"I think the timing is unfortunate, and it has the potential to send the
wrong sorts of messages to Zimbabwe."
The Australian government issued a travel warning yesterday, saying people
thinking of visiting the African nation should put off their travel plans.
Australia is due to play two tests against Zimbabwe in a series that has been
planned for more than 12 months.
Mr Downer said he and his department have been in discussions with the
Australian Cricket Board about the series and the possible risks facing the
He said the test series should be moved to another country.
"I think if there were to be two tests played between Australia and Zimbabwe
it would be better if they were played on neutral ground rather than in
Zimbabwe," he said.
Mr Downer said the government could not bar the series from going ahead.
CCRA: Ghana on Thursday said that
it fully backed Zimbabwe's suspension from the Commonwealth after
controversial presidential polls and decried treason charges levelled against
main opposition leader Morgan Tsvangirai.
Foreign Minister Hackman Owusu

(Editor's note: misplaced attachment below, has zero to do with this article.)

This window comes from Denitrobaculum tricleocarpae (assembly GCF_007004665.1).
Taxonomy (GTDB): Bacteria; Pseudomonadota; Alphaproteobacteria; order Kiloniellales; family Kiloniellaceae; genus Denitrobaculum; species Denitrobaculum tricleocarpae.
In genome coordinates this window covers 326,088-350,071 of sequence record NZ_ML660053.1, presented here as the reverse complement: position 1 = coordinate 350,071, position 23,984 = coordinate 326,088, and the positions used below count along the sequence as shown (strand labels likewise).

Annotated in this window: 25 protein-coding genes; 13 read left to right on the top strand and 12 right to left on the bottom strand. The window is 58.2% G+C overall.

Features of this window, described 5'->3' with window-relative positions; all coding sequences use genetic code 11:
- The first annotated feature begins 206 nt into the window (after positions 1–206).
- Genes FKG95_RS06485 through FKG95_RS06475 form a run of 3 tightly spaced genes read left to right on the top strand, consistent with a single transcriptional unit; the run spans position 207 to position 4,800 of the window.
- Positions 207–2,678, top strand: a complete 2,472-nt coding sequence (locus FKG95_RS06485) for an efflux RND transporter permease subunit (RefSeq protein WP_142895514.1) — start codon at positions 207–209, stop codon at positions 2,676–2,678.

Agyemang said that Accra totally supported a Commonwealth decision to suspend
Zimbabwe for a year.
"Basically we are taking a principled stand," he
said, adding Ghanaian observers sent to Zimbabwe had reported the lack of a
"level playing field" and of "criteria or international standards for free
and fair elections."
Longserving Zimbabwean President Robert Mugabe was
declared the winner of the March 9-11 poll by a wide margin over chief rival
Tsvangirai, who immediately cried foul.
"We as members of the
Commonwealth stand by the decision which suspends Zimbabwe," the foreign
minister said. "We are not saying that Zimbabwe should be ostracised but
there is a need for negotiations."
Agyemang deplored the treason charges
laid against Tsvangirai, the Movement for Democratic Change leader, who
appeared in court Wednesday to face allegations he plotted to kill
The state's action "has the potential of throwing everything
overboard but we are hoping that the due process of the law will be
followed," he said.
"Basically the Commonwealth needs to speak to the
Zimbabwean government to try and encourage the two opposing factions to talk
to each other and accomodate each other."
Agyemang said that Ghanaian